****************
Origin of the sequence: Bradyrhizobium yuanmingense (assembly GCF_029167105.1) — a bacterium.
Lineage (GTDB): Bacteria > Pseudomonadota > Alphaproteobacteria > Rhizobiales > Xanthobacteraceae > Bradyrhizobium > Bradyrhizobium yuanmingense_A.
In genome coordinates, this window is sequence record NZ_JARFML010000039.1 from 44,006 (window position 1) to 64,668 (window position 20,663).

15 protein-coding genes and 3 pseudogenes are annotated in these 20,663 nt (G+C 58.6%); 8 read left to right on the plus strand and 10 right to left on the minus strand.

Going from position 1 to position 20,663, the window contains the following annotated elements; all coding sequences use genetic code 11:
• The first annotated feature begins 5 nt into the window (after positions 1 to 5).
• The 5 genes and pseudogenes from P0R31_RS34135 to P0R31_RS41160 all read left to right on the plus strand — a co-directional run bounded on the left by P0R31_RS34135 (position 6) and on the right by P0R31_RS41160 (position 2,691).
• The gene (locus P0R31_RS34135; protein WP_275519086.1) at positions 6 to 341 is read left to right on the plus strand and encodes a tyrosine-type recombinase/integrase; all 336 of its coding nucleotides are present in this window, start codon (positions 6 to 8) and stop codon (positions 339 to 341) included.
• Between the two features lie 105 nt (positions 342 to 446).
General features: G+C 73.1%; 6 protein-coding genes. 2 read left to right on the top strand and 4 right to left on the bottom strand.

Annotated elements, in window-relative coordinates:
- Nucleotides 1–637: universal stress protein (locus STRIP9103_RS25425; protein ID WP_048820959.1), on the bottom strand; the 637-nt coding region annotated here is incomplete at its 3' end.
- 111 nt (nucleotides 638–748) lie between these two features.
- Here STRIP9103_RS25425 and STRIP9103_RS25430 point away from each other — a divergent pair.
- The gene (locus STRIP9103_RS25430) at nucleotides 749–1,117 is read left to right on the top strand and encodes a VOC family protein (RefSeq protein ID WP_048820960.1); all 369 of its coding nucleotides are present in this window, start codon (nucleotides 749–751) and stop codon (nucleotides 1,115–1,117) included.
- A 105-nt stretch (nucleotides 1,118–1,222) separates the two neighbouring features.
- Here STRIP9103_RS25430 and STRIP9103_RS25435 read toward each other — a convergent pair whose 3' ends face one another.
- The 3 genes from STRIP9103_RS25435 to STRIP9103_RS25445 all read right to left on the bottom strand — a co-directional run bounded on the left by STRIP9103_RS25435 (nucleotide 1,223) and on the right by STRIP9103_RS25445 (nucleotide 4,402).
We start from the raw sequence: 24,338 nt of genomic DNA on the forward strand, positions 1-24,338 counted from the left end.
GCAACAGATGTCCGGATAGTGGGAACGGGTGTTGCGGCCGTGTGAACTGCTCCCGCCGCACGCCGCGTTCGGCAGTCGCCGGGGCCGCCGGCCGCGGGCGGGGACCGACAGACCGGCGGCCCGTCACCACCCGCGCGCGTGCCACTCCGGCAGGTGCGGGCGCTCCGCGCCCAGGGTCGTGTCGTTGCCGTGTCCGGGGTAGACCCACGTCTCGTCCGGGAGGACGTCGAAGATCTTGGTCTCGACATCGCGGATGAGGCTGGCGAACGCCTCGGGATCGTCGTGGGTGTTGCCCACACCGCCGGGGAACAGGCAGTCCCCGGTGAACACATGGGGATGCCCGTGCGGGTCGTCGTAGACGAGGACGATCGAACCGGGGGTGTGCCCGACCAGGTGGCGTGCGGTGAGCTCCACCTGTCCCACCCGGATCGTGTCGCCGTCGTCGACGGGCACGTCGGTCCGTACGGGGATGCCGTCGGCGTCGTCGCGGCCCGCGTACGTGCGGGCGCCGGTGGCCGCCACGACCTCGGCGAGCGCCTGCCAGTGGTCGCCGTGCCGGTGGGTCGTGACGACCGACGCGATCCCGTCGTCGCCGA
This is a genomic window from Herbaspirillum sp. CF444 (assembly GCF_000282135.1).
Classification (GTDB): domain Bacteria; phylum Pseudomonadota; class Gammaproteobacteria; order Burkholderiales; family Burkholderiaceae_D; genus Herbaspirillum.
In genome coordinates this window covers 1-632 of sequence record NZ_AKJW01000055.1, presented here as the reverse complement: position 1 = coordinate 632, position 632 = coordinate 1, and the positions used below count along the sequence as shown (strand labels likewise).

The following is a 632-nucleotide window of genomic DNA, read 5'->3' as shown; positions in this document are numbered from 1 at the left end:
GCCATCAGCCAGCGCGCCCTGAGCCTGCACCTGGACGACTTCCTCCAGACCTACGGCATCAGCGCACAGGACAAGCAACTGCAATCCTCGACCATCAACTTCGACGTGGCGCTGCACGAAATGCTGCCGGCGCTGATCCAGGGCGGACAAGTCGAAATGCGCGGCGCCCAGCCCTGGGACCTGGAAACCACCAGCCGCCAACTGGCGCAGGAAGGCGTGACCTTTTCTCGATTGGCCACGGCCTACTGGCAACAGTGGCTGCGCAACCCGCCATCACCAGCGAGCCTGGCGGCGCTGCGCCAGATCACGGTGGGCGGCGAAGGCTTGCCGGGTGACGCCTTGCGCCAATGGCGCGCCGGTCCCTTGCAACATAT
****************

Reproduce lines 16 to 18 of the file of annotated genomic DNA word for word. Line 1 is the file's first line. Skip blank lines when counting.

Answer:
- A 105-nt stretch (nucleotides 1,118–1,222) separates the two neighbouring features.
- Here STRIP9103_RS25430 and STRIP9103_RS25435 read toward each other — a convergent pair whose 3' ends face one another.
- The 3 genes from STRIP9103_RS25435 to STRIP9103_RS25445 all read right to left on the bottom strand — a co-directional run bounded on the left by STRIP9103_RS25435 (nucleotide 1,223) and on the right by STRIP9103_RS25445 (nucleotide 4,402).